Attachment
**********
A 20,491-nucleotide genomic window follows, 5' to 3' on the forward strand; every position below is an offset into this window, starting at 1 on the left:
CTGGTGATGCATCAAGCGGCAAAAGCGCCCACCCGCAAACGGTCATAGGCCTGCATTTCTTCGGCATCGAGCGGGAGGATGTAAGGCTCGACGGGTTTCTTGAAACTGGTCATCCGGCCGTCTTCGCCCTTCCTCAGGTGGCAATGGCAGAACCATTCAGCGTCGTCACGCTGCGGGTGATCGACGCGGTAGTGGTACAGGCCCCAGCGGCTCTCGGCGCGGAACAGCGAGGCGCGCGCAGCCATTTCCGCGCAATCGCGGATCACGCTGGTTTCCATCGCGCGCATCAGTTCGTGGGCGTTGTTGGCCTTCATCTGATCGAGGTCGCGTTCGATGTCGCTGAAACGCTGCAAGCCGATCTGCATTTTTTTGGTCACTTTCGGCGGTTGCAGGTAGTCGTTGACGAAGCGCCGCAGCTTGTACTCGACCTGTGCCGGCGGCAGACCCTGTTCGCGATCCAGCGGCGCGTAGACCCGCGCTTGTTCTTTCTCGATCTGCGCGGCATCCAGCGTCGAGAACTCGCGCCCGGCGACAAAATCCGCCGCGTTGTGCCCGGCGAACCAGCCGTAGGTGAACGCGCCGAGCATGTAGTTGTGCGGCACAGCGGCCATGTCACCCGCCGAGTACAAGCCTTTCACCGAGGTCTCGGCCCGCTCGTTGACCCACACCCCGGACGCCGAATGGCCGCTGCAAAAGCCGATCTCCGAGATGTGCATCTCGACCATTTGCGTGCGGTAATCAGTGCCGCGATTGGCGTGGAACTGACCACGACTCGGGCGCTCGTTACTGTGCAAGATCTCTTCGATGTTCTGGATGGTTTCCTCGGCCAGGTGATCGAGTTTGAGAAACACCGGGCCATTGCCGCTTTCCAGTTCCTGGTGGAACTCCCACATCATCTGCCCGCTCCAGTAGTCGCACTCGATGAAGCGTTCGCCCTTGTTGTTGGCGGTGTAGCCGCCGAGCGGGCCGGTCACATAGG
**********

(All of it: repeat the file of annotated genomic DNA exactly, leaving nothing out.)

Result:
A 20,491-nucleotide genomic window follows, 5' to 3' on the forward strand; every position below is an offset into this window, starting at 1 on the left:
CTGGTGATGCATCAAGCGGCAAAAGCGCCCACCCGCAAACGGTCATAGGCCTGCATTTCTTCGGCATCGAGCGGGAGGATGTAAGGCTCGACGGGTTTCTTGAAACTGGTCATCCGGCCGTCTTCGCCCTTCCTCAGGTGGCAATGGCAGAACCATTCAGCGTCGTCACGCTGCGGGTGATCGACGCGGTAGTGGTACAGGCCCCAGCGGCTCTCGGCGCGGAACAGCGAGGCGCGCGCAGCCATTTCCGCGCAATCGCGGATCACGCTGGTTTCCATCGCGCGCATCAGTTCGTGGGCGTTGTTGGCCTTCATCTGATCGAGGTCGCGTTCGATGTCGCTGAAACGCTGCAAGCCGATCTGCATTTTTTTGGTCACTTTCGGCGGTTGCAGGTAGTCGTTGACGAAGCGCCGCAGCTTGTACTCGACCTGTGCCGGCGGCAGACCCTGTTCGCGATCCAGCGGCGCGTAGACCCGCGCTTGTTCTTTCTCGATCTGCGCGGCATCCAGCGTCGAGAACTCGCGCCCGGCGACAAAATCCGCCGCGTTGTGCCCGGCGAACCAGCCGTAGGTGAACGCGCCGAGCATGTAGTTGTGCGGCACAGCGGCCATGTCACCCGCCGAGTACAAGCCTTTCACCGAGGTCTCGGCCCGCTCGTTGACCCACACCCCGGACGCCGAATGGCCGCTGCAAAAGCCGATCTCCGAGATGTGCATCTCGACCATTTGCGTGCGGTAATCAGTGCCGCGATTGGCGTGGAACTGACCACGACTCGGGCGCTCGTTACTGTGCAAGATCTCTTCGATGTTCTGGATGGTTTCCTCGGCCAGGTGATCGAGTTTGAGAAACACCGGGCCATTGCCGCTTTCCAGTTCCTGGTGGAACTCCCACATCATCTGCCCGCTCCAGTAGTCGCACTCGATGAAGCGTTCGCCCTTGTTGTTGGCGGTGTAGCCGCCGAGCGGGCCGGTCACATAGG